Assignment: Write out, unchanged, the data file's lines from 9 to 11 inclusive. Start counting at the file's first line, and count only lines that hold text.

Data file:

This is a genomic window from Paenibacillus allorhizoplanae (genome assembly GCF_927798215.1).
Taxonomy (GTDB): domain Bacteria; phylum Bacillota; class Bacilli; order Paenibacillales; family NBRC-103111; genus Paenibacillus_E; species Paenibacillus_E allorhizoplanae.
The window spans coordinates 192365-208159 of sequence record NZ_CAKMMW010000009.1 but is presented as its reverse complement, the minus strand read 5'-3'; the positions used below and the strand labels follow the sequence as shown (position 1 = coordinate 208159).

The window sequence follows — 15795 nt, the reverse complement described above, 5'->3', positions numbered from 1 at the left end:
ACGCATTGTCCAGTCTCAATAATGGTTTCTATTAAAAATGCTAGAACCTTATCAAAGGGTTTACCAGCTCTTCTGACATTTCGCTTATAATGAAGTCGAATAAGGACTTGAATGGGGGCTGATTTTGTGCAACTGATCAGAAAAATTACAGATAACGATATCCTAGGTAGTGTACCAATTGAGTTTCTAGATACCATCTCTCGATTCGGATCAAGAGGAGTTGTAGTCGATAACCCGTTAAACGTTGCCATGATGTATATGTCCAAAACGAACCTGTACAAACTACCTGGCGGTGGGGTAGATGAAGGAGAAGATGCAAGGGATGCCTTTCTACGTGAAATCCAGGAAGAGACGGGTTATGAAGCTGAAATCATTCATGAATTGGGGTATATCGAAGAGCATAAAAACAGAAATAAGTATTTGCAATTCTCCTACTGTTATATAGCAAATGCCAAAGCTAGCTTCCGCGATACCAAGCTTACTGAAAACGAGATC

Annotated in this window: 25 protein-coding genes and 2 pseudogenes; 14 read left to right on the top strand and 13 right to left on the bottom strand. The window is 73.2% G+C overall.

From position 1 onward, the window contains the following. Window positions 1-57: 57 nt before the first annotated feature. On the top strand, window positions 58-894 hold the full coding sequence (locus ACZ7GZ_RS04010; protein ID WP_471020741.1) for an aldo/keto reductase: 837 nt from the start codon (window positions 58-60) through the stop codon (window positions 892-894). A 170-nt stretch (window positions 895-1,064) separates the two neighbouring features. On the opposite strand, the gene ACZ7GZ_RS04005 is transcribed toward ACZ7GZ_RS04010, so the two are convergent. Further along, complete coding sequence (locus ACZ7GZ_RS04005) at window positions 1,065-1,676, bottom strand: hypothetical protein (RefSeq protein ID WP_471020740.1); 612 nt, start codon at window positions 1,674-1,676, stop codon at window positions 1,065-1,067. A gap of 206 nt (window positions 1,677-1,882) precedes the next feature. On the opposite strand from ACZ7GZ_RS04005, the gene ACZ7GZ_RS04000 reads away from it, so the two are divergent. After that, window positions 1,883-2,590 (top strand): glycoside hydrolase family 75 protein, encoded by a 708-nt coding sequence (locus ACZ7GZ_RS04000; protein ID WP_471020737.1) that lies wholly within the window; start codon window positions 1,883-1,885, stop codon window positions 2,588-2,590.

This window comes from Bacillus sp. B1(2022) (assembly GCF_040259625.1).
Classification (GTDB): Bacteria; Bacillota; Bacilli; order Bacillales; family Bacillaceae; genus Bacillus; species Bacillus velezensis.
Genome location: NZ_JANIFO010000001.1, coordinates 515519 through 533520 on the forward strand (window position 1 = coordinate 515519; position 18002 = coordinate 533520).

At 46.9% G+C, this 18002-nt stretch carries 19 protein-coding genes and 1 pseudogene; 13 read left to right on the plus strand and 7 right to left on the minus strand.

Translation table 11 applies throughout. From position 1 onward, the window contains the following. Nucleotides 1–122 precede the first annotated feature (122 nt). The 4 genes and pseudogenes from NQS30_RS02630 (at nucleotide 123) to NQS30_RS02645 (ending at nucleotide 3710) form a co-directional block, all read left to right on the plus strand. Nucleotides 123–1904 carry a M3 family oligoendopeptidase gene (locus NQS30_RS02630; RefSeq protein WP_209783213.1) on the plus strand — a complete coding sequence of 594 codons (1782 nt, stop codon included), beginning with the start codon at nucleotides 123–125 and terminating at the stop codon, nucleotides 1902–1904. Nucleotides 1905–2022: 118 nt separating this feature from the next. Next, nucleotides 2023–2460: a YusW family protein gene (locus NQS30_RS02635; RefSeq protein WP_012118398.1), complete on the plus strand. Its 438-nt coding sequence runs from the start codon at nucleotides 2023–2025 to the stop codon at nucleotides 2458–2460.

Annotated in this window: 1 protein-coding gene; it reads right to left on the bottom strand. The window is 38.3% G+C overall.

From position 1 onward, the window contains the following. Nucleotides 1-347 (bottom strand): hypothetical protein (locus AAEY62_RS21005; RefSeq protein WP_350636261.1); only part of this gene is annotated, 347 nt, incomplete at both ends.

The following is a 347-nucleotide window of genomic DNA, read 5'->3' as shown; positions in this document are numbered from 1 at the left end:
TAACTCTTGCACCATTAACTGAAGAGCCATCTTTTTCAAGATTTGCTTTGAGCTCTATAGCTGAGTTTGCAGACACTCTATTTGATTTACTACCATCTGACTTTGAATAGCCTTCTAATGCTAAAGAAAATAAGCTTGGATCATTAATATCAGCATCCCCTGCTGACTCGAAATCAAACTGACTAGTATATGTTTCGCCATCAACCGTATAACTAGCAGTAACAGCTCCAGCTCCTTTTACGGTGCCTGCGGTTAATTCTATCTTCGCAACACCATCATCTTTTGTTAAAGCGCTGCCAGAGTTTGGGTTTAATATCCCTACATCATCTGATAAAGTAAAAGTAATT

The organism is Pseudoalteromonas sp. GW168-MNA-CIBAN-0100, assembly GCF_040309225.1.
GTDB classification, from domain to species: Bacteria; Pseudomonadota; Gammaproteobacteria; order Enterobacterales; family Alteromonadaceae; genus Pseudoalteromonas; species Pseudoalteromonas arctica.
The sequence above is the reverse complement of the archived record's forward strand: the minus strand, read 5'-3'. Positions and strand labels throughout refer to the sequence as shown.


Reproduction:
Classification (GTDB): Bacteria; Bacillota; Bacilli; order Bacillales; family Bacillaceae; genus Bacillus; species Bacillus velezensis.
Genome location: NZ_JANIFO010000001.1, coordinates 515519 through 533520 on the forward strand (window position 1 = coordinate 515519; position 18002 = coordinate 533520).

At 46.9% G+C, this 18002-nt stretch carries 19 protein-coding genes and 1 pseudogene; 13 read left to right on the plus strand and 7 right to left on the minus strand.